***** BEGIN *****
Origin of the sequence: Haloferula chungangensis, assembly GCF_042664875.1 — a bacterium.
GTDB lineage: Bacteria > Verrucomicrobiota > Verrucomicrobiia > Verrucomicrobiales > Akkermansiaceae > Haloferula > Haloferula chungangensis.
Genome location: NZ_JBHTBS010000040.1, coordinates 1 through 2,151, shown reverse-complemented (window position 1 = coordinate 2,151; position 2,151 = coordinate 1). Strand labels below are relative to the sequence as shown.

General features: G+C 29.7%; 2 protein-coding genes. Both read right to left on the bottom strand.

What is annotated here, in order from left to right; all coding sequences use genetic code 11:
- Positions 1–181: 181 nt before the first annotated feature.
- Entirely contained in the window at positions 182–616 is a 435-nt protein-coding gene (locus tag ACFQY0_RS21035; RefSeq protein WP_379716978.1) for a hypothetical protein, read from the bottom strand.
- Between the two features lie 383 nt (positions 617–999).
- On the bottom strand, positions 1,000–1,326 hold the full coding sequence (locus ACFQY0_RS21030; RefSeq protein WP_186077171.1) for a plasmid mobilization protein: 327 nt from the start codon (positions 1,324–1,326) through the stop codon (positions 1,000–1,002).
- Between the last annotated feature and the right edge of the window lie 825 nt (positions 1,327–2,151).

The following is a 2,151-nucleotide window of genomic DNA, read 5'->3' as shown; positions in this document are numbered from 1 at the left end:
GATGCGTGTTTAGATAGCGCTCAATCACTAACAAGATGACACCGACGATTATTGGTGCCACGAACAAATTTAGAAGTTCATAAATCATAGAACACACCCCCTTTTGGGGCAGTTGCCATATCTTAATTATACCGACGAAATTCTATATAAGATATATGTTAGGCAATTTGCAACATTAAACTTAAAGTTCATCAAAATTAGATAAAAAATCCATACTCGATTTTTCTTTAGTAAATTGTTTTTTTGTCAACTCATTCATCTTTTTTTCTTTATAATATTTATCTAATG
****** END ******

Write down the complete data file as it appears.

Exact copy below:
Origin of the sequence: Haloferula chungangensis, assembly GCF_042664875.1 — a bacterium.
GTDB lineage: Bacteria > Verrucomicrobiota > Verrucomicrobiia > Verrucomicrobiales > Akkermansiaceae > Haloferula > Haloferula chungangensis.
Genome location: NZ_JBHTBS010000040.1, coordinates 1 through 2,151, shown reverse-complemented (window position 1 = coordinate 2,151; position 2,151 = coordinate 1). Strand labels below are relative to the sequence as shown.

General features: G+C 29.7%; 2 protein-coding genes. Both read right to left on the bottom strand.

What is annotated here, in order from left to right; all coding sequences use genetic code 11:
- Positions 1–181: 181 nt before the first annotated feature.
- Entirely contained in the window at positions 182–616 is a 435-nt protein-coding gene (locus tag ACFQY0_RS21035; RefSeq protein WP_379716978.1) for a hypothetical protein, read from the bottom strand.
- Between the two features lie 383 nt (positions 617–999).
- On the bottom strand, positions 1,000–1,326 hold the full coding sequence (locus ACFQY0_RS21030; RefSeq protein WP_186077171.1) for a plasmid mobilization protein: 327 nt from the start codon (positions 1,324–1,326) through the stop codon (positions 1,000–1,002).
- Between the last annotated feature and the right edge of the window lie 825 nt (positions 1,327–2,151).

The following is a 2,151-nucleotide window of genomic DNA, read 5'->3' as shown; positions in this document are numbered from 1 at the left end:
GATGCGTGTTTAGATAGCGCTCAATCACTAACAAGATGACACCGACGATTATTGGTGCCACGAACAAATTTAGAAGTTCATAAATCATAGAACACACCCCCTTTTGGGGCAGTTGCCATATCTTAATTATACCGACGAAATTCTATATAAGATATATGTTAGGCAATTTGCAACATTAAACTTAAAGTTCATCAAAATTAGATAAAAAATCCATACTCGATTTTTCTTTAGTAAATTGTTTTTTTGTCAACTCATTCATCTTTTTTTCTTTATAATATTTATCTAATG